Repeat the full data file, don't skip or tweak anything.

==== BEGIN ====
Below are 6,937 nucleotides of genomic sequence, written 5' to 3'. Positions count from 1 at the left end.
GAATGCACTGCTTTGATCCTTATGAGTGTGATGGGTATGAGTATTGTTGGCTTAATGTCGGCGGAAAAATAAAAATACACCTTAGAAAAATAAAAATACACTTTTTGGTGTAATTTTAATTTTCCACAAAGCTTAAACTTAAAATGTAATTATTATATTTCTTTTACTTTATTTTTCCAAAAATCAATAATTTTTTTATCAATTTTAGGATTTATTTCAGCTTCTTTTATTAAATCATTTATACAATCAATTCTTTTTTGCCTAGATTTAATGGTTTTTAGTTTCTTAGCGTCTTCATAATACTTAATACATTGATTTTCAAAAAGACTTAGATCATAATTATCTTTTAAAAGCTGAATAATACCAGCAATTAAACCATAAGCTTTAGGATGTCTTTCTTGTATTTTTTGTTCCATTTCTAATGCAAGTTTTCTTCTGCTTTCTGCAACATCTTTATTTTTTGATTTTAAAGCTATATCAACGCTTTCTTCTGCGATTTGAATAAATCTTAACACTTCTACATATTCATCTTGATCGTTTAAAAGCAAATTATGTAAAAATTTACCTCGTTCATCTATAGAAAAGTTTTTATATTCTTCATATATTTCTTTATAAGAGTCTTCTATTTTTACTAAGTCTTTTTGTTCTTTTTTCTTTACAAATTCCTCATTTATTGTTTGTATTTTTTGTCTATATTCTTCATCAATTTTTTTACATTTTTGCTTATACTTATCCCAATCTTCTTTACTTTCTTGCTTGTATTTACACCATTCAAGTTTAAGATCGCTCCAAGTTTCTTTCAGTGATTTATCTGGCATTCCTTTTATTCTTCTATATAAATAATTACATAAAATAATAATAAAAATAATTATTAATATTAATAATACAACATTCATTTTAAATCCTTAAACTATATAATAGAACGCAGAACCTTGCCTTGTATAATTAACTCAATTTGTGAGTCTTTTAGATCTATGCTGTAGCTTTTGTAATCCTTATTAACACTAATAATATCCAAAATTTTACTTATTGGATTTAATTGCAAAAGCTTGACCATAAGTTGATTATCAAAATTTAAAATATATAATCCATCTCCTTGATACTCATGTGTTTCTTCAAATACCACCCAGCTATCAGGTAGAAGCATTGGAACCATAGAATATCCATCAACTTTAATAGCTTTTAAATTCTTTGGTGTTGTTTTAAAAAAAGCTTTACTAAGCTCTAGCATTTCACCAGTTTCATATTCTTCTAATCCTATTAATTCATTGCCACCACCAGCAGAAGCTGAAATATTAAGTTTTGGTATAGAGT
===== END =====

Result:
Below are 6,937 nucleotides of genomic sequence, written 5' to 3'. Positions count from 1 at the left end.
GAATGCACTGCTTTGATCCTTATGAGTGTGATGGGTATGAGTATTGTTGGCTTAATGTCGGCGGAAAAATAAAAATACACCTTAGAAAAATAAAAATACACTTTTTGGTGTAATTTTAATTTTCCACAAAGCTTAAACTTAAAATGTAATTATTATATTTCTTTTACTTTATTTTTCCAAAAATCAATAATTTTTTTATCAATTTTAGGATTTATTTCAGCTTCTTTTATTAAATCATTTATACAATCAATTCTTTTTTGCCTAGATTTAATGGTTTTTAGTTTCTTAGCGTCTTCATAATACTTAATACATTGATTTTCAAAAAGACTTAGATCATAATTATCTTTTAAAAGCTGAATAATACCAGCAATTAAACCATAAGCTTTAGGATGTCTTTCTTGTATTTTTTGTTCCATTTCTAATGCAAGTTTTCTTCTGCTTTCTGCAACATCTTTATTTTTTGATTTTAAAGCTATATCAACGCTTTCTTCTGCGATTTGAATAAATCTTAACACTTCTACATATTCATCTTGATCGTTTAAAAGCAAATTATGTAAAAATTTACCTCGTTCATCTATAGAAAAGTTTTTATATTCTTCATATATTTCTTTATAAGAGTCTTCTATTTTTACTAAGTCTTTTTGTTCTTTTTTCTTTACAAATTCCTCATTTATTGTTTGTATTTTTTGTCTATATTCTTCATCAATTTTTTTACATTTTTGCTTATACTTATCCCAATCTTCTTTACTTTCTTGCTTGTATTTACACCATTCAAGTTTAAGATCGCTCCAAGTTTCTTTCAGTGATTTATCTGGCATTCCTTTTATTCTTCTATATAAATAATTACATAAAATAATAATAAAAATAATTATTAATATTAATAATACAACATTCATTTTAAATCCTTAAACTATATAATAGAACGCAGAACCTTGCCTTGTATAATTAACTCAATTTGTGAGTCTTTTAGATCTATGCTGTAGCTTTTGTAATCCTTATTAACACTAATAATATCCAAAATTTTACTTATTGGATTTAATTGCAAAAGCTTGACCATAAGTTGATTATCAAAATTTAAAATATATAATCCATCTCCTTGATACTCATGTGTTTCTTCAAATACCACCCAGCTATCAGGTAGAAGCATTGGAACCATAGAATATCCATCAACTTTAATAGCTTTTAAATTCTTTGGTGTTGTTTTAAAAAAAGCTTTACTAAGCTCTAGCATTTCACCAGTTTCATATTCTTCTAATCCTATTAATTCATTGCCACCACCAGCAGAAGCTGAAATATTAAGTTTTGGTATAGAGT